On Monday, August 21, people living in the continental United States will be able to see a total solar eclipse.
Humans have been alternatively amused, puzzled, bewildered and sometimes even terrified at the sight of this celestial phenomenon. A range of social and cultural reactions accompanies the observation of an eclipse . In ancient Mesopotamia (roughly modern Iraq), eclipses were in fact regarded as omens, as signs of things to come.
Solar and Lunar Eclipses
For an eclipse to take place, three celestial bodies must find themselves in a straight line within their elliptic orbits. This is called a syzygy, from the Greek word “súzugos,” meaning yoked or paired.
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Solar lunar eclipse diagram. ( Tomruen (Own work) , CC BY-SA 4.0 )
From our viewpoint on Earth, there are two kinds of eclipses: solar and lunar. In a solar eclipse, the moon passes in between the sun and Earth, which results in blocking our view of the sun. In a lunar eclipse, it is the moon that crosses through the shadow of the Earth. A solar eclipse can completely block our view of the sun, but it is usually a brief event and can be observed only in certain areas of the Earth’s surface; what can be viewed as a total eclipse in one’s hometown may just be a partial eclipse a few hundred miles away.
By contrast, a lunar eclipse can be viewed throughout an entire hemisphere of the Earth: the half of the surface of the planet that happens to be on the night side at the time.
Eclipses as Omens
More than two thousand years ago, the Babylonians were able to calculate that there were 38 possible eclipses or syzygys within a period of 223 months: that is, about 18 years. This period of 223 months is called a Saros cycle by modern astronomers, and a sequence of eclipses separated by a Saros cycle constitutes a Saros series.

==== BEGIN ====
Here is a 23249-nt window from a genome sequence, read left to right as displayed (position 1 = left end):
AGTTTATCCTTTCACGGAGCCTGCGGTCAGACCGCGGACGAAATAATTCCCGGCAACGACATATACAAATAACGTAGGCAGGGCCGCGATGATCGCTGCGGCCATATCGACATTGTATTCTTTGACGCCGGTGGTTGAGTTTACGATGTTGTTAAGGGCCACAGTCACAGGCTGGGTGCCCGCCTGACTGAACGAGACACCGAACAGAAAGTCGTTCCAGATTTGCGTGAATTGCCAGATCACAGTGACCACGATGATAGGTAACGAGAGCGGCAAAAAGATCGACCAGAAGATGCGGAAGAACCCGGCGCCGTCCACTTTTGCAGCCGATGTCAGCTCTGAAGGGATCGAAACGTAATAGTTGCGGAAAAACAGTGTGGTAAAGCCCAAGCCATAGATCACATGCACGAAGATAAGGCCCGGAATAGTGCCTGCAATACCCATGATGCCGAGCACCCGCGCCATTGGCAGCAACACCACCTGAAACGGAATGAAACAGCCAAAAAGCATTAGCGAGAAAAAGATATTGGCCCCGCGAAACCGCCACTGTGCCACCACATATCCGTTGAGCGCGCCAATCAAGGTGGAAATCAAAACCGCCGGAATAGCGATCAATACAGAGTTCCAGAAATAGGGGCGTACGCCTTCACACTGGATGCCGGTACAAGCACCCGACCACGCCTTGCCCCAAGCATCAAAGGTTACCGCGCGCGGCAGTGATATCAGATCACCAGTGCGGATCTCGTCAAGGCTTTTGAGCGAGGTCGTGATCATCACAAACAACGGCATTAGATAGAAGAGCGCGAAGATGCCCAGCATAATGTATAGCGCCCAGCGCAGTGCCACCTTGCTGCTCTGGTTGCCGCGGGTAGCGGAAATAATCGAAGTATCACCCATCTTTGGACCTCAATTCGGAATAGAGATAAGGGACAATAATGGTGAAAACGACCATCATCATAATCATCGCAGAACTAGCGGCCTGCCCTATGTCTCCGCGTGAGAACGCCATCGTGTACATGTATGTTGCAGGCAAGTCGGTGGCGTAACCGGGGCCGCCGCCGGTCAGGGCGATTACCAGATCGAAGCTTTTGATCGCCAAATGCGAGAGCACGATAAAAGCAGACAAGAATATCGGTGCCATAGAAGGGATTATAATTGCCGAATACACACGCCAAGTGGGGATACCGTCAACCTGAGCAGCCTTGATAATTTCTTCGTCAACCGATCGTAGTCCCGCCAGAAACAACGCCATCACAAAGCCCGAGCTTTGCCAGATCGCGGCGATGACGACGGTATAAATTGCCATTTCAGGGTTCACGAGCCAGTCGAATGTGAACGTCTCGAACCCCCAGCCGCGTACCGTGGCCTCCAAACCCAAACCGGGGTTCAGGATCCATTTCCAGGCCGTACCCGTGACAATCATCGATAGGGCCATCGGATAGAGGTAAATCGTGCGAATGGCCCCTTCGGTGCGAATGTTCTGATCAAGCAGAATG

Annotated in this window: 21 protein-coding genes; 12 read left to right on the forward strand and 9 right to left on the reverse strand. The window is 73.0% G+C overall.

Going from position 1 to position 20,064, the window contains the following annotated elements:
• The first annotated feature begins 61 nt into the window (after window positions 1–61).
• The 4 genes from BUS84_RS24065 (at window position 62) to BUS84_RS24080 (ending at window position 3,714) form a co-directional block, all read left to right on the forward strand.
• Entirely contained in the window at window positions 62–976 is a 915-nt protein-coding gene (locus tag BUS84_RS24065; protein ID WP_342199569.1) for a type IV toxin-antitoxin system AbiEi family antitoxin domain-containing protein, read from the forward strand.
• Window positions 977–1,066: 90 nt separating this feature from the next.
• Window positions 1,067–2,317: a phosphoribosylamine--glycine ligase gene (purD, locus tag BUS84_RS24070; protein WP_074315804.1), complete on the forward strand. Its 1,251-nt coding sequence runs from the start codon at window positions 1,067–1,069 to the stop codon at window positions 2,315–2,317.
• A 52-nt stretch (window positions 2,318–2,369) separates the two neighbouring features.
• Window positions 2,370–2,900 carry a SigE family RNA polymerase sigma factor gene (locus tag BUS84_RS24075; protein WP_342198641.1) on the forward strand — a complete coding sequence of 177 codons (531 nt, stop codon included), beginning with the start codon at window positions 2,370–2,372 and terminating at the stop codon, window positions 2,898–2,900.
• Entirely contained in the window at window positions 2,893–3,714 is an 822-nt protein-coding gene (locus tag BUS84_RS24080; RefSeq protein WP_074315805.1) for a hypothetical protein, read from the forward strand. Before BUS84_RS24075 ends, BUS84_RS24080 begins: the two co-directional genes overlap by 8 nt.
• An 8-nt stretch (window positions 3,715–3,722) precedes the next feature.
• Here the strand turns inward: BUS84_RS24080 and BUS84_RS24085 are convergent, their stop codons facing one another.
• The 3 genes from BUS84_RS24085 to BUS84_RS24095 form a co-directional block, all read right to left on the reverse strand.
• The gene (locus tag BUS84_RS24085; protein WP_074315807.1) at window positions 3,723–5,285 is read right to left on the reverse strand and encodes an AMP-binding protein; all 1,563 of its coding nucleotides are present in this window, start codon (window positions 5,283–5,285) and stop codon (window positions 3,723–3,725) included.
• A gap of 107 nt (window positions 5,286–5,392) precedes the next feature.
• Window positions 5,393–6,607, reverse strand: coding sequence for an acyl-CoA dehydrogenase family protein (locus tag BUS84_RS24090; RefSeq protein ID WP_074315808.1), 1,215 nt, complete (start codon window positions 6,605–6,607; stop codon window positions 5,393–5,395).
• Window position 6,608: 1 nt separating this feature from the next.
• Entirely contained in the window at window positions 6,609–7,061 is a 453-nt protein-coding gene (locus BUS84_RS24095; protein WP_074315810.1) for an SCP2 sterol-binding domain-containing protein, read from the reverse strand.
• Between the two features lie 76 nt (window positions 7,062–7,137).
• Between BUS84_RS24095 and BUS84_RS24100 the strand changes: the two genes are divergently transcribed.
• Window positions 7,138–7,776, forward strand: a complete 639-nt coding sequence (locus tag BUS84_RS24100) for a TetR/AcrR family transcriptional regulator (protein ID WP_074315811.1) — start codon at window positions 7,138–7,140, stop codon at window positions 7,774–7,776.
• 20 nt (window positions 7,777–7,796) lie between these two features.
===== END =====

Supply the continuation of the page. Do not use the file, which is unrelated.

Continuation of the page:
Lunar Eclipse ( CC BY-SA 2.0 )
Although scientists now know that the number of lunar and solar eclipses is not exactly the same in every Saros series, one cannot underplay the achievement of Babylonian scholars in understanding this astronomical phenomenon. Their realization of this cycle eventually allowed them to predict the occurrence of an eclipse.
Rituals to Preempt Royal Fate
According to Babylonian scholars, eclipses could foretell the death of the king. The conditions for an omen to be considered as such were not simple. For instance, according to a famous astronomical work known by its initial words, “Enūma Anu Enlil” – “When (the gods) Anu and Enlil” – if Jupiter was visible during the eclipse, the king was safe. Lunar eclipses seem to have been of particular concern for the well-being and survival of the king .
In order to preempt the monarch’s fate, a mechanism was devised: the “ substitute king ritual ,” or “šar pūhi.” There are over 30 mentions of this ritual in various letters from Assyria (northern Mesopotamia), dating to the first millennium BC. Earlier references to a similar ritual have also been found in texts in Hittite , the Indo-European language for which we have the earliest written records, dating to second-millennium Anatolia – modern-day Turkey.
Saving the King
In this ritual , a person would be chosen to replace the king. He would be dressed like the king and placed on the throne. To avoid confusion with a real coronation, all this would occur alongside the recitation of the negative omen triggered by the observation of the eclipse.
The real king would keep a low profile and avoid being seen. If no additional negative portents were observed, the substitute king was put to death, therefore fulfilling the prophetic reading of the celestial omen while saving the life of the real king. This ritual would take place when an eclipse was observed or even predicted, something that became possible to do in later periods .
The presence of this ritual among the corpus of Hittite texts in second-millennium Anatolia has led to the assumption that it must have existed already in Mesopotamia during the first half of the second millennium BC.